However during certain times the yield curve can be inverted. The reason for the yield curve being inverted is because the short term interest rate is higher than the long term interest rate. As shown in Chart 2 below the interest rate for a 6 month might be trading at 18% while the 3 year bond fetches 16%. Why is this so? One of the main reasons is that the Central Bank believed that the economy may be over heating and hence by raising the short term interest rate it hoped to slow down the economy. Or in other words it hope to cool down the economy so that it will have a ‘soft landing’ in future.
What effects will an increase in the short term interest rate on the economy and stock market? One thing for sure is that it will make the short term borrowing more expensive and hence will deter people from borrowing funds. The following are the effects on both the corporations and individuals.
- Corporations will find it too costly to borrow funds to finance any new projects such as building new plants or expansion of existing plants and hence will delay or even shelve them for the moment. On top of this corporations will also need to allocate more funds to pay for the higher cost for their existing loans. Hence this will have the effect of lowering their profits and hence will later translate to lower stock prices.
- As for the individuals, they too find it difficult to contemplate on the higher cost of funds. They too will delay their purchases on big ticket items such as cars and houses. This is because they find that purchasing such items with credit may be too expensive and hence either be curtailed or shelved completely. When consumers cut back on their purchases it will also affect the bottom line of corporations that produces them. When corporations failed to meet earnings estimates then naturally their share price will get hammered.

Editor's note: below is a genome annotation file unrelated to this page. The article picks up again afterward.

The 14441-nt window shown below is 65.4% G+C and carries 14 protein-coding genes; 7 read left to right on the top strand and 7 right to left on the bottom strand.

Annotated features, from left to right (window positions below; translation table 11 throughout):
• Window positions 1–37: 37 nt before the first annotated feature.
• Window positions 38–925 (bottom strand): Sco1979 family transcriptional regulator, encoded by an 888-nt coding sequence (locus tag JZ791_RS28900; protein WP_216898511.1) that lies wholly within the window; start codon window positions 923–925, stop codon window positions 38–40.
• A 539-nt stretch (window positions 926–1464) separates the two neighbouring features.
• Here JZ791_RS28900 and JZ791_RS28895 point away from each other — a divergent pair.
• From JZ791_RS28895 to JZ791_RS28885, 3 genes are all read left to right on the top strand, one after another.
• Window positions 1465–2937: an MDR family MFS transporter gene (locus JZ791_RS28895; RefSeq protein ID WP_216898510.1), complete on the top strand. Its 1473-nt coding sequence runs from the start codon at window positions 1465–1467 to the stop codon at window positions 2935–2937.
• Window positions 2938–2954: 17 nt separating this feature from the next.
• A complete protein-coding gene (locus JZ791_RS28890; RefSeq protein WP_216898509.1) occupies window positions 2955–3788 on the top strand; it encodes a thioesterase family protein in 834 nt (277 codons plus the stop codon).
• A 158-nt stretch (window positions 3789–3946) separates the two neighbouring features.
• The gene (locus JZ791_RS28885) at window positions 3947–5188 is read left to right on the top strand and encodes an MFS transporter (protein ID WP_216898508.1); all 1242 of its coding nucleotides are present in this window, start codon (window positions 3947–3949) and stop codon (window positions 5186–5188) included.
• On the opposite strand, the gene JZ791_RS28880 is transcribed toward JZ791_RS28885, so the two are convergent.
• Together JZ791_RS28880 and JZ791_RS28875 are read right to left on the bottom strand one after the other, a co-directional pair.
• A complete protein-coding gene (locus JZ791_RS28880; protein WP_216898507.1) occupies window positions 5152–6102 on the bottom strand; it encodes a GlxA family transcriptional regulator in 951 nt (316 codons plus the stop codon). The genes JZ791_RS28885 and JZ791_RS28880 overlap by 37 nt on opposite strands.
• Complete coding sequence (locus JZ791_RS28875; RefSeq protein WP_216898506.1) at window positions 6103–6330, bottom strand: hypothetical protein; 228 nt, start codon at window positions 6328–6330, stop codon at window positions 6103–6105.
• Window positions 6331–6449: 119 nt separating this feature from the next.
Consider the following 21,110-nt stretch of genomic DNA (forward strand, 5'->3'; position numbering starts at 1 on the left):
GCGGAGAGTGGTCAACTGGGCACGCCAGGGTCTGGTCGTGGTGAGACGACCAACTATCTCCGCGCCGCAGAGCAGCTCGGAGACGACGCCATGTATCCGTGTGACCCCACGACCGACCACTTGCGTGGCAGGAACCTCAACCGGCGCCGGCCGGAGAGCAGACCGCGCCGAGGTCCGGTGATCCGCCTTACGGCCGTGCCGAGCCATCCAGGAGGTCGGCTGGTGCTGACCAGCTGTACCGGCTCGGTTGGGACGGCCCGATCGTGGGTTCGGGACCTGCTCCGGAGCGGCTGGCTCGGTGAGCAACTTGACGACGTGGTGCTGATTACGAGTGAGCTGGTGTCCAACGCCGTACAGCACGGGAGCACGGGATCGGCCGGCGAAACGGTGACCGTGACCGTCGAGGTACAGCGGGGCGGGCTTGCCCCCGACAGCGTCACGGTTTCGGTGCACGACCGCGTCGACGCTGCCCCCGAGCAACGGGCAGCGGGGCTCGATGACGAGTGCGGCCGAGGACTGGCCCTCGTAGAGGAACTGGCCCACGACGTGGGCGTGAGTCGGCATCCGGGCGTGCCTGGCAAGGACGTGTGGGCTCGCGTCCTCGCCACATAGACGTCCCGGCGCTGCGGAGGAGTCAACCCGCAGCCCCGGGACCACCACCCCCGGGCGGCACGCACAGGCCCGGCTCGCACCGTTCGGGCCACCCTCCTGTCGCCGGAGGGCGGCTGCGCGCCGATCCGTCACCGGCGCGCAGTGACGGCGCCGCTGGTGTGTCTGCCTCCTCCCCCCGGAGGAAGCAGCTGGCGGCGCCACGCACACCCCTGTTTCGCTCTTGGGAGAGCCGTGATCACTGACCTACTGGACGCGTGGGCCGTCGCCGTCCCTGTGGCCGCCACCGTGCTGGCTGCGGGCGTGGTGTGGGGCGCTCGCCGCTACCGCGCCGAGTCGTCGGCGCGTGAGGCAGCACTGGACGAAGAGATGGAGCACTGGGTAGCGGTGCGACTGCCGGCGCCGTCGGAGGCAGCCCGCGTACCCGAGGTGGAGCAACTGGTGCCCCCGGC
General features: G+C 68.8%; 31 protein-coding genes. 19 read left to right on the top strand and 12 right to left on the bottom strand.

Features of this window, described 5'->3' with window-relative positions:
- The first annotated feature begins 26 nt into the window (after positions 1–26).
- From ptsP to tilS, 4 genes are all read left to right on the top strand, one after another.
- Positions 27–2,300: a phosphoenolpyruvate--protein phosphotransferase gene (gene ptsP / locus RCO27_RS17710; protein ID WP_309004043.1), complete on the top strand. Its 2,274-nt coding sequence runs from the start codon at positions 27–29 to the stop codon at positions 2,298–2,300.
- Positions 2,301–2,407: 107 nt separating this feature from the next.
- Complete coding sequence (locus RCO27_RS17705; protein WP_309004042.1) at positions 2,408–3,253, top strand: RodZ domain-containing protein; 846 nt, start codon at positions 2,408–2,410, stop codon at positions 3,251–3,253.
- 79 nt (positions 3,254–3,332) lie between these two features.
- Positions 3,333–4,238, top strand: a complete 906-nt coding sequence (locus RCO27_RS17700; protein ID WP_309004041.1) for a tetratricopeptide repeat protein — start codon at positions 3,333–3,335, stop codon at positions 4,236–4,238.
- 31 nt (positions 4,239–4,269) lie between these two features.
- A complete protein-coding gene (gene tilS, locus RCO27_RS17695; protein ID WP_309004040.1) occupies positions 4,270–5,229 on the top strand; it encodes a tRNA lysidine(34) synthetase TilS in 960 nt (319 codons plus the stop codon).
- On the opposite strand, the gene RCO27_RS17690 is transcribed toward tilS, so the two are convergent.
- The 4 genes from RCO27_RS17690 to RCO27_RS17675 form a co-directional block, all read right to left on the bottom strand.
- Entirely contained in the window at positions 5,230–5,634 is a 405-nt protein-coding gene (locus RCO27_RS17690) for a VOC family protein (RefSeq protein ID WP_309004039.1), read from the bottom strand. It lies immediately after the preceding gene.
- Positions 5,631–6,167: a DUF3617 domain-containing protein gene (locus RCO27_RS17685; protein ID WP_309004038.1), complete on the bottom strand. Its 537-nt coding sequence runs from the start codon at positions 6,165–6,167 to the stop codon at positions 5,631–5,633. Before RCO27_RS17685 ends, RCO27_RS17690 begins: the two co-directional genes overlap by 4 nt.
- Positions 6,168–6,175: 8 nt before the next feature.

So when the Central Bank announces an increase in the interest rate then it signals that it is going for a Contractionary Monetary Policy. We as investors should take heed on such moves because in future there will be a slowdown in economic activity and will not be good for the performance of corporations. Continuous tightening by the Central Bank will have the effect of pushing the economy towards recession and hence might cause a bear market in stocks. One of the first logical things to do is to lighten up on your portfolio.
In summary, when the yield curve move towards inversion then we should gradually lighten up our portfolio and hold on to more cash because at the later stage ‘cash will be king’. Moreover when interest rates are high other forms of investment such as term deposits and bonds will be more attractive and hence more funds will be flowing out of the stock market. The end result will be a softer stock market. So what we should do is to move our cash into term deposits or the money market while the market is still soft. When the authorities felt that the economy needs a boost it will need to reduce the short term interest and hence the yield curve will revert back to normal. When interest rates are low, stocks (especially interest rate sensitive stocks such as utilities, banks, telecommunication and construction) will rebound. So we reckoned that when the yield curve is inverted, it will only be a temporary effect because it will have to revert back to normal sooner or later and hence offers an opportunity to buy interest rate sensitive stocks at a discount.
However in order to capitalize on such a move you are require to stick to the 'buy and hold' strategy preferably for at least 1 year. This is because Central Bank interest reductions will have a 'lagged effect' of at least 3-6 months for it to work its way into the economy.